last man standing

Apparently, it is easier to dig a grave with a pointy shovel than with a flat one.  Or so I am told by my neighbor who is on his way over to bury my second dead chicken of the summer. They are old, these chickens, and there is only one left. Kate, if you must know. Although, to tell the truth, Ashley is still large and in charge down in Esmont, so there are really two men standing, title of this post aside.  Sex of the poultry also aside.

Now, I’ve had chickens for a while now, if you’ll remember.  There were these guys, who turned out to both be roosters and got sent to the country to have a chance at full free-rangey-ness and both ended up in their rightful place on the food chain via a hawk.  Then I got the big girls, Mary, Kate and Ashley, and then two random others from a friend, Valerie and Meghan, Jr.  Valerie took up the mantle of resident rooster with pride, stretching up to crow and hopping on the other chickens’ backs for Fun Times (What? You have a problem with my trans chicken?  Get over it.) but a raccoon or something got her all the same a couple years ago.

So for sometime there have been three.  Mary, who never laid any eggs and was sort of mean.  MJ, whose name had to be shortened, because otherwise it made me sad all the time.  And Kate, who laid occasionally, but went broody this summer and almost got put in a pot for her pains.

Mary died close to two weeks ago.  She was listless and hanging out on the ground one evening (next to a stick that I thought was a possum tail, which caused me to jump *and* scream *and* scrape my knee, which was The Best Story Ever to the children at camp that week), and then the next day she was dead when I came home from camp.  It was a little sad, and my roommate buried her over by the cats on the north side of the house.  She was old, and I wondered if there was something not right with her insides, on account of the No Eggs Issue.  Who knows.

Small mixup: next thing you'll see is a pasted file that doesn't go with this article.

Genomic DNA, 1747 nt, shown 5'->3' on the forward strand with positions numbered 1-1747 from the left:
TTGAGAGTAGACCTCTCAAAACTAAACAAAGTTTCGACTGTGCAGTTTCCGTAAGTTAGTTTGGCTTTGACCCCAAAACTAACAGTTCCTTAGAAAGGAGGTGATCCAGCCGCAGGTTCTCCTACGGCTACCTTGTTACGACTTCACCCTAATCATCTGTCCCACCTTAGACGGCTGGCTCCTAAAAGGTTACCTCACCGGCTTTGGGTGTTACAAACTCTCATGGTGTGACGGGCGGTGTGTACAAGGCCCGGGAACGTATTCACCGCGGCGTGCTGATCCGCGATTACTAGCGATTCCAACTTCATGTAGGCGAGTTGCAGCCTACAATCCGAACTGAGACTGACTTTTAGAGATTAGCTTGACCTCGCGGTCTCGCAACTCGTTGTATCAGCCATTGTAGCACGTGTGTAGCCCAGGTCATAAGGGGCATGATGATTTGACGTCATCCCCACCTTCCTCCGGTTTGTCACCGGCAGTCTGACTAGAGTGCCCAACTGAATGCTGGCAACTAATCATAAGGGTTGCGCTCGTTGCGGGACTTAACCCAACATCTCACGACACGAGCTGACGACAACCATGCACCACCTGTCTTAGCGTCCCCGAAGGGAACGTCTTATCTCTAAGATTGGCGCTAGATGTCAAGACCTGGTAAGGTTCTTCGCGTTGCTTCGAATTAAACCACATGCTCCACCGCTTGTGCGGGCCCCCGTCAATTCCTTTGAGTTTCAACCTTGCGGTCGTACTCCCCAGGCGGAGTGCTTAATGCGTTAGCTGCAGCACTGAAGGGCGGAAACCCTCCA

And then, last week, Meghan, Jr.  started looking listless.  And pale, if you can imagine it.  And then she disappeared while I was on bed rest.  I sort of hoped that some animal had taken off with her – doesn’t that seem a more fitting way to die?  But no.  After 4 or 5 days outside in Virginia in August, I found her by smell, behind the crazy old painting of the Queen of Hearts that leans on the fence by the chicken coop.  Funny, it is easier to call her by her old, real name now that she’s dead.  She was a sweet chicken, she’d allow herself be held and would come running when I’d call to all of them.
Anyway, she’s going to be buried with everybody else.  I will have to expand that flower bed, man, it’s getting crowded over there.  I never thought I’d bury my chickens; they aren’t really pets to me in the way the cats are.  I mean, I like them; they are living things.  But I don’t love them the way I love the cats.  But I’m sadder than I expected about Meghan, Jr dying.  Not in a weepy, keening sort of way, but in a “wow, that animal’s life is over and we saw each other every day” sort of way.

Chickens are generally pretty accepting of the world in which they live, and tend not to judge others too harshly and cast proverbial stones like a bunch of raging hypocrites.

(just in case you need some additional hate-free chicken)

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One Comment on “last man standing”

  1. elsie says:

    Sorry about both of your recent losses. It is hard to lose them. We have had a crappy year of not so peaceful losses to our flock. Glad yours were at least without significant trauma.


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